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BACKATED RATES BILLS – A LEGAL PROBLEM SOLVED? (or – Winning your case and losing your money!)

AN ARTICLE by Peter Scrafton FIRRV, FCIArb, MRSA(Hon) Solicitor (Non-Practising)

April 2011.

The world of rate collection has been waiting for the proverbial dust to settle after the judgment of Burnett J in the case of North Somerset District Council –v- Honda and Others, which was decided, last July.  It had the potential to be an important decision, although leave was given for the matter to be taken to the Court of Appeal.  The judge, remember, had no known experience in rating matters; but his decision has been accepted by the parties, and it stands (rightly in my respectful view) as a most useful exposition of the law in this area.  There is no substitute for a careful reading of the judgment, even though it runs to more than sixty pages, as it explains, logically, the original primary authority (Encon Insulation Ltd –v- Nottingham City Council [1999] RA 382 (QB)) and reviews  several others.

  The problem has arisen, in my view, because of the exercise by the Valuation Office Agency of the powers which they have had since the rating system was recast in 1988, to backdate assessments beyond the start of the rate year in which the alteration to the list was proposed to be made – which was the rule under the General Rate Act 1967.  In general, the Agency is  not to be criticised for the proper exercise of its statutory duty, although some, most conspicuously the proprietors of a certain steelworks in South Wales and the occupiers of hereditaments in and around our ports, have found cause for complaint.

  This exercise of powers, however, makes a nonsense of the thinking behind the drafting of the collection legislation, as it was declared, in one of the Circulars accompanying the establishment of the present regime in 1990, that the draftsman anticipated that there was no need to postpone the resolution of collection matters to the resolution of valuation disputes, as the latter would, the author opined, be resolved rapidly, and before collection matters came to the fore!  Many cats died in paroxysms of laughter over this particular Olympian pronouncement.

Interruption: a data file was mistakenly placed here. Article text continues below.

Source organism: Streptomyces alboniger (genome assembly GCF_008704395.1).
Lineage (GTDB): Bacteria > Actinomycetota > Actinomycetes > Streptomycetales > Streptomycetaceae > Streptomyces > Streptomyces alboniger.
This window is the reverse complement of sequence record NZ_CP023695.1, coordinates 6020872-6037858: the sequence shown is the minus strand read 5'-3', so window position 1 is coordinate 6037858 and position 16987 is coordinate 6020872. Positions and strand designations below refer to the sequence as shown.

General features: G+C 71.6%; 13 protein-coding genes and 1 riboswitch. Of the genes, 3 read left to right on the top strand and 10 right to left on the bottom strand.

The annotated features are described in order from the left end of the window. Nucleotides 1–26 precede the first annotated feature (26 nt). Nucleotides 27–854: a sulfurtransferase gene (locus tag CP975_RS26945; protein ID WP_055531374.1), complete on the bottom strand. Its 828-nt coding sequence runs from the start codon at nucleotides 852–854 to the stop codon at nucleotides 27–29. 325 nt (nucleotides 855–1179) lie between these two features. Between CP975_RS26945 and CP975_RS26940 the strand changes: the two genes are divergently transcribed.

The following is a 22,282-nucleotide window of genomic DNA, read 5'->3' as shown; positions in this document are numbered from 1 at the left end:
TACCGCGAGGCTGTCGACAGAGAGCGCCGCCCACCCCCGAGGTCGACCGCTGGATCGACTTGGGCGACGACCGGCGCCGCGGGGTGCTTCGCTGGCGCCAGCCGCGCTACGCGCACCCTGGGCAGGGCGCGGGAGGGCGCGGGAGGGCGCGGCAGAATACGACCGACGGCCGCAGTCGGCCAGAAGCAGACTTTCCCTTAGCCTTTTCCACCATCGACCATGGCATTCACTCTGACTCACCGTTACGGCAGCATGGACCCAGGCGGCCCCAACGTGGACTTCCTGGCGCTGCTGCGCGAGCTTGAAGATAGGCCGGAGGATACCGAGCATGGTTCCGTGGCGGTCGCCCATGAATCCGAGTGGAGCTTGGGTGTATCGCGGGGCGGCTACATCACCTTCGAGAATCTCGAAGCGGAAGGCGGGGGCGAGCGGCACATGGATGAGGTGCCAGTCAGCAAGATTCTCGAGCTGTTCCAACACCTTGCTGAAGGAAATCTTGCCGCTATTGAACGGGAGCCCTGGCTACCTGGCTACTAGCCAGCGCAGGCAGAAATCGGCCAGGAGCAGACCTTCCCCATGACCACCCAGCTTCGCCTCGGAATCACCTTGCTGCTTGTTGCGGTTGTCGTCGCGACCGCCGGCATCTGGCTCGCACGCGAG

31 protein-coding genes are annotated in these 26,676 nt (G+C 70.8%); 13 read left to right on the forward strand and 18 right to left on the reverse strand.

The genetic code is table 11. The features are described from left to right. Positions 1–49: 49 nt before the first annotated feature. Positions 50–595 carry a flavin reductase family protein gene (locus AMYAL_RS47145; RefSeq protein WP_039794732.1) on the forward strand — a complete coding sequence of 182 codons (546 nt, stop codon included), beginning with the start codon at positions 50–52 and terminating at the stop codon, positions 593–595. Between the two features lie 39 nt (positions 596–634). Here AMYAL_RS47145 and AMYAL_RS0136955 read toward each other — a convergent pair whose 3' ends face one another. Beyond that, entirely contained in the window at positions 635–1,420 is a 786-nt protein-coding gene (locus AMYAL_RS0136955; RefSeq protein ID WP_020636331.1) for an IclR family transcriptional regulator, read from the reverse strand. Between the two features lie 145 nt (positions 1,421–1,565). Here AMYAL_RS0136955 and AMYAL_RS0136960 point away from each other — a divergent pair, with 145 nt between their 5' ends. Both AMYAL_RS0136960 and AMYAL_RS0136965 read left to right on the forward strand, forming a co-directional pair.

What makes it worse, of course, is that payments becoming due in consequence of retrospective list alterations, stretching back over a period, fall to be treated by the Collection and Enforcement Regulations as arrears of rates: payment by instalments is not an option: everything falls to be paid within fourteen days, or the case becomes ripe for collection proceedings.  Having regard to the manner in which billing authorities are ridden by central government, in order to produce revenue in accordance with central government predictions, those billing authorities are placed in the difficult and sometimes embarrassing position of having to proceed against a ratepayer who has just been “hit” by a retrospective rating list alteration, freshly notified by the Valuation Office Agency.

   The fact remains that, for all of the “Right First Time” trumpeting by the Agency, they have not got it right: instead, they have been relentlessly downsized, and remorselessly downskilled, such that, while the degree of accuracy which they have achieved is remarkable in the circumstances, they still have a good way to go.  Further (and more important in the present context, the old habit of “walking the dog”, in which a valuer travelled round his “patch” from time to time, keeping abreast of changes, is no longer possible by reason of reductions in both staff and offices.

  Billing authorities might help to bridge this gap, as they are under a duty to report to the Agency what they consider to be value-significant changes in their administrative areas, they do not by any means always do so, and so potential changes in assessment are overlooked by both parties.

  The ultimate victim in all of this, of course, is the ratepayer, who can get a Notice of Alteration, backdated by years, land in his morning post, to be followed by a rate demand, perhaps a week or two later, demanding a large sum of money to be paid within fourteen days – or else.  Sums claimed in relation to periods prior to the beginning of the rate year in which the demand is issued, are treated as though they were arrears; and there is no possibility, officially, of payment by instalments, although, again, not a few billing authorities will allow some kind of instalment plan, usually within the rate year in which the demand was issued.